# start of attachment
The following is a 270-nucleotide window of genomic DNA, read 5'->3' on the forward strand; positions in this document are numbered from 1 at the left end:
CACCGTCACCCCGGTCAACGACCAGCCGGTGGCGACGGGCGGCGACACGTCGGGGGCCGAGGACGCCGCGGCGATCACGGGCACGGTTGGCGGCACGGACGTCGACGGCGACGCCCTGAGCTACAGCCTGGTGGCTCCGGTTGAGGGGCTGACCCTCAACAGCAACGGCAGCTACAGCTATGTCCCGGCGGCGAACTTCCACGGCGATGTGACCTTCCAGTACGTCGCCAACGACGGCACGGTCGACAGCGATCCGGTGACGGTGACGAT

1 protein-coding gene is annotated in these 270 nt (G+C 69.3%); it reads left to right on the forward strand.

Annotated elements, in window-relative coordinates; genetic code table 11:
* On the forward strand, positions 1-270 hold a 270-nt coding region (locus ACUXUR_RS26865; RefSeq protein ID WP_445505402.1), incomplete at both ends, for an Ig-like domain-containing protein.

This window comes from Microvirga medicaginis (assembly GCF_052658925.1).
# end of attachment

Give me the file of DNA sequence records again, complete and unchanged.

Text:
The following is a 270-nucleotide window of genomic DNA, read 5'->3' on the forward strand; positions in this document are numbered from 1 at the left end:
CACCGTCACCCCGGTCAACGACCAGCCGGTGGCGACGGGCGGCGACACGTCGGGGGCCGAGGACGCCGCGGCGATCACGGGCACGGTTGGCGGCACGGACGTCGACGGCGACGCCCTGAGCTACAGCCTGGTGGCTCCGGTTGAGGGGCTGACCCTCAACAGCAACGGCAGCTACAGCTATGTCCCGGCGGCGAACTTCCACGGCGATGTGACCTTCCAGTACGTCGCCAACGACGGCACGGTCGACAGCGATCCGGTGACGGTGACGAT

1 protein-coding gene is annotated in these 270 nt (G+C 69.3%); it reads left to right on the forward strand.

Annotated elements, in window-relative coordinates; genetic code table 11:
* On the forward strand, positions 1-270 hold a 270-nt coding region (locus ACUXUR_RS26865; RefSeq protein ID WP_445505402.1), incomplete at both ends, for an Ig-like domain-containing protein.

This window comes from Microvirga medicaginis (assembly GCF_052658925.1).